The question has been asked since the dawn of time: what makes some people more successful than others? Intriguing two key ingredients appear common in almost any recipe for success: a) discipline, and b) determination.
Discipline is the ability to control attention, emotion, and actions in the presence of distractions.
Determination is the relentless pursuit of a major goal regardless of setbacks and failures.
Discipline and determination are strongly related, but not synonymous. Some people, for example, have high levels of self-control and masterfully handle temptations but they do not pursue a dominant goal with passion or perseverance. Others are doggedly determined but easily succumb to distractions that deflect attention and energy from their goal. While discipline and determination are related, they are independent attributes.
How do we become disciplined?
What is it that blocks us from achieving what we want? Discipline begins with understanding our weaknesses. Once you know your weaknesses you can address them by strengthening them, eliminating them, or finding effective ways to work around them. Here are a few elements I recommend:
- Define What Matters. Define your priorities and goals and then committing to undertake tasks related only to those priorities is the direct route to attaining your goals.
- Have Laser Focus. Committing to making no effort in areas outside your priorities is a form of discipline that speeds along the attainment of success.
- Establish daily routines. Minimize time and energy devoted to necessary, but routine and mundane tasks will leave you with more time and energy for work on your priorities.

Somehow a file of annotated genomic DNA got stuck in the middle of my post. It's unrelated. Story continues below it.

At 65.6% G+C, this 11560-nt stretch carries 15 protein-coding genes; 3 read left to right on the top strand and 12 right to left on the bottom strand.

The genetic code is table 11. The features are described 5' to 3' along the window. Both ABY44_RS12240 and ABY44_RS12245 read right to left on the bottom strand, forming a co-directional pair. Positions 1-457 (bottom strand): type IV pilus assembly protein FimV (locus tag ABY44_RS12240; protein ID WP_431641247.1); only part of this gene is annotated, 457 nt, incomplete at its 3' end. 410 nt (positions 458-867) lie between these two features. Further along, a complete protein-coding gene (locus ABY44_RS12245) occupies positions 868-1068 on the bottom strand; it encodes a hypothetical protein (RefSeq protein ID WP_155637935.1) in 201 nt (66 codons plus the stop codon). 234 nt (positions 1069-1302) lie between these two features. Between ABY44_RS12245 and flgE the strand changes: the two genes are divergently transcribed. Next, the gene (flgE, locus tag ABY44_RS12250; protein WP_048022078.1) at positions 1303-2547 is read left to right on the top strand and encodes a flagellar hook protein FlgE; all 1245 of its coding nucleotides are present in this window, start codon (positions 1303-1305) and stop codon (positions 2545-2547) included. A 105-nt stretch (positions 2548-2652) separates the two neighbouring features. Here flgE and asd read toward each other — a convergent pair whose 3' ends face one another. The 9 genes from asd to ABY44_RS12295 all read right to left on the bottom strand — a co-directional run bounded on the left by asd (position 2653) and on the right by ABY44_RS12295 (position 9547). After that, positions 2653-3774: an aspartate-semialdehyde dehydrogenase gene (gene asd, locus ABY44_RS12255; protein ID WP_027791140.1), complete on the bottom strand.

- Take care of yourself. Discipline requires energy. Getting needed rest, exercising regularly and proper nutrition make discipline easier to wear. You will not only find it easier to stay focused, have more energy, but your tasks will seem less strenuous and more enjoyable.
- Celebrating Success. Find some way, big or small, to celebrate the success and achievements gained from your disciplined approach. You’ve earned it and deserve it.
While discipline provides the needed focus to achieve success, determination, in contrast, entails having and passionately working toward a major goal through thick and thin.
What does determination look like?
- Being Fueled by Failure. Determined people are fueled by failures, not discouraged by them. When faced with failure, determined people commit to finding out what they did wrong, and then taking corrective action. Those without determination simply quit thinking “I can’t do this.”
- Focusing only on what you can control. Determination pays deep dividends when you focus on factors under your control, particularly factors that when changed increase your chances of success. Focusing on factors beyond your control is a waste of time and energy. A day only has 24 hours, and always will have 24 hours no matter how much you wish for another hour or two. You can’t change it, so focus on making the most of the 24 you have and can control.
- Taking Strategic Actions. Being determined means you only attend to the actions that lead to success. Success is gained with strategic actions, not excuses or good intentions. Be determined to do the best you can do, not what others can do. Be determined to achieve success as you define it, not as others define it for you.
- Counting Your blessings. This comes from my Mom who more than once told me: “In the difficult times, count your blessings.” That piece of advice has helped me discover the light in the darkest of places, and in turn, made me more determined to succeed. I hope it works for you too.
Discipline and determination working in tandem provide a potent, progressive path to success. They require no magical powers, inherent qualities, or educational degree. They do take self-awareness, passion to accomplish something meaningful, and a desire to one day look back and feel pride in what you have achieved. You can start today.
Our guest blogger is Professor Dr. Paul Schempp, a professional speaker managed by The Persimmon Group Speakers Agency. Dr. Schempp directs a research laboratory at the University of Georgia where he has spent more than two decades studying the characteristics and development of expertise and human performance. Paul has dedicated his professional life to helping people reach their full potential through award-winning research, testing what it takes to achieve greatness.
He is the author of six books including the award-winning, 5 Steps to Expert: How to Go from Business Novice to Elite Performer.